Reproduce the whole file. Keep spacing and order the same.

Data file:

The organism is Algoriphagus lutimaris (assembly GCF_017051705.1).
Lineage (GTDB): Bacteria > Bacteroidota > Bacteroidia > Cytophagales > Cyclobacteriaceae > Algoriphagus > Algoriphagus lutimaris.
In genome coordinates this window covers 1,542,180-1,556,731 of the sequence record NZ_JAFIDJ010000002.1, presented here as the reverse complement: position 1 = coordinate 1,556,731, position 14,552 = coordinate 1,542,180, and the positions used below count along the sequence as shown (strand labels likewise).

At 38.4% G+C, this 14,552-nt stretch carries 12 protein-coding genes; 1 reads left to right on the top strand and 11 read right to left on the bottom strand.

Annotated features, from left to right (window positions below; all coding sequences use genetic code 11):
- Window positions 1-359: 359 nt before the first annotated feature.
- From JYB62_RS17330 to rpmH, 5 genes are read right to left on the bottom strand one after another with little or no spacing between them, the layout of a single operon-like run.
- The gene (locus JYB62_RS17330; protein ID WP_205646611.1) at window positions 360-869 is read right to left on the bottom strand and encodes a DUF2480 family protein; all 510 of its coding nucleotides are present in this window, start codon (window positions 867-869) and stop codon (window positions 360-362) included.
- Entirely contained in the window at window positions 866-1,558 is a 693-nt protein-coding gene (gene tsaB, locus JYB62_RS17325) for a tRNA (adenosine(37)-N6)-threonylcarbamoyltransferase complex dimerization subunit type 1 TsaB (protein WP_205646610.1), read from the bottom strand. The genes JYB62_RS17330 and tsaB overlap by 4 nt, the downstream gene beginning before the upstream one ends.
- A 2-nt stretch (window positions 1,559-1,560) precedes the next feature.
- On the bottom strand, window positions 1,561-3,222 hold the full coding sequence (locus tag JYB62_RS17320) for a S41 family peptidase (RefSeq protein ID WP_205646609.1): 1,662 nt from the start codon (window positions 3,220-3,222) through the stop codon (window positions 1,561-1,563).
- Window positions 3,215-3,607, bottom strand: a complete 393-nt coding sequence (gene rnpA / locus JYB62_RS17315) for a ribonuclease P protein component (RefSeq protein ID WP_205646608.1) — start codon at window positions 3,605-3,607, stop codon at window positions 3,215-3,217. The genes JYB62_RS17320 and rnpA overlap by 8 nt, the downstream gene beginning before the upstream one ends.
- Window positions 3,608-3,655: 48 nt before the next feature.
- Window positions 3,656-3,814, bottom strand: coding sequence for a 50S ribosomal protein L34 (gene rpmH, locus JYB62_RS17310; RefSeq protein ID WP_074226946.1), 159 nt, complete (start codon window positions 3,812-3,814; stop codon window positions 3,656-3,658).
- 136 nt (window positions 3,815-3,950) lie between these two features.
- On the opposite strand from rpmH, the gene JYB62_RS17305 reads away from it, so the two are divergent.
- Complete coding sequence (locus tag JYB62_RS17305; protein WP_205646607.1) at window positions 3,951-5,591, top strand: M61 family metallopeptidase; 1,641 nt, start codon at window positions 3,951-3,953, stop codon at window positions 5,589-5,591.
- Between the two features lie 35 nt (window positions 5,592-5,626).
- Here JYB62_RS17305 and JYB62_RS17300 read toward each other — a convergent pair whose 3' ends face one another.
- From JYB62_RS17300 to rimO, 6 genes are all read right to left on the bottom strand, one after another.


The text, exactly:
The organism is Algoriphagus lutimaris (assembly GCF_017051705.1).
Lineage (GTDB): Bacteria > Bacteroidota > Bacteroidia > Cytophagales > Cyclobacteriaceae > Algoriphagus > Algoriphagus lutimaris.
In genome coordinates this window covers 1,542,180-1,556,731 of the sequence record NZ_JAFIDJ010000002.1, presented here as the reverse complement: position 1 = coordinate 1,556,731, position 14,552 = coordinate 1,542,180, and the positions used below count along the sequence as shown (strand labels likewise).

At 38.4% G+C, this 14,552-nt stretch carries 12 protein-coding genes; 1 reads left to right on the top strand and 11 read right to left on the bottom strand.

Annotated features, from left to right (window positions below; all coding sequences use genetic code 11):
- Window positions 1-359: 359 nt before the first annotated feature.
- From JYB62_RS17330 to rpmH, 5 genes are read right to left on the bottom strand one after another with little or no spacing between them, the layout of a single operon-like run.
- The gene (locus JYB62_RS17330; protein ID WP_205646611.1) at window positions 360-869 is read right to left on the bottom strand and encodes a DUF2480 family protein; all 510 of its coding nucleotides are present in this window, start codon (window positions 867-869) and stop codon (window positions 360-362) included.
- Entirely contained in the window at window positions 866-1,558 is a 693-nt protein-coding gene (gene tsaB, locus JYB62_RS17325) for a tRNA (adenosine(37)-N6)-threonylcarbamoyltransferase complex dimerization subunit type 1 TsaB (protein WP_205646610.1), read from the bottom strand. The genes JYB62_RS17330 and tsaB overlap by 4 nt, the downstream gene beginning before the upstream one ends.
- A 2-nt stretch (window positions 1,559-1,560) precedes the next feature.
- On the bottom strand, window positions 1,561-3,222 hold the full coding sequence (locus tag JYB62_RS17320) for a S41 family peptidase (RefSeq protein ID WP_205646609.1): 1,662 nt from the start codon (window positions 3,220-3,222) through the stop codon (window positions 1,561-1,563).
- Window positions 3,215-3,607, bottom strand: a complete 393-nt coding sequence (gene rnpA / locus JYB62_RS17315) for a ribonuclease P protein component (RefSeq protein ID WP_205646608.1) — start codon at window positions 3,605-3,607, stop codon at window positions 3,215-3,217. The genes JYB62_RS17320 and rnpA overlap by 8 nt, the downstream gene beginning before the upstream one ends.
- Window positions 3,608-3,655: 48 nt before the next feature.
- Window positions 3,656-3,814, bottom strand: coding sequence for a 50S ribosomal protein L34 (gene rpmH, locus JYB62_RS17310; RefSeq protein ID WP_074226946.1), 159 nt, complete (start codon window positions 3,812-3,814; stop codon window positions 3,656-3,658).
- 136 nt (window positions 3,815-3,950) lie between these two features.
- On the opposite strand from rpmH, the gene JYB62_RS17305 reads away from it, so the two are divergent.
- Complete coding sequence (locus tag JYB62_RS17305; protein WP_205646607.1) at window positions 3,951-5,591, top strand: M61 family metallopeptidase; 1,641 nt, start codon at window positions 3,951-3,953, stop codon at window positions 5,589-5,591.
- Between the two features lie 35 nt (window positions 5,592-5,626).
- Here JYB62_RS17305 and JYB62_RS17300 read toward each other — a convergent pair whose 3' ends face one another.
- From JYB62_RS17300 to rimO, 6 genes are all read right to left on the bottom strand, one after another.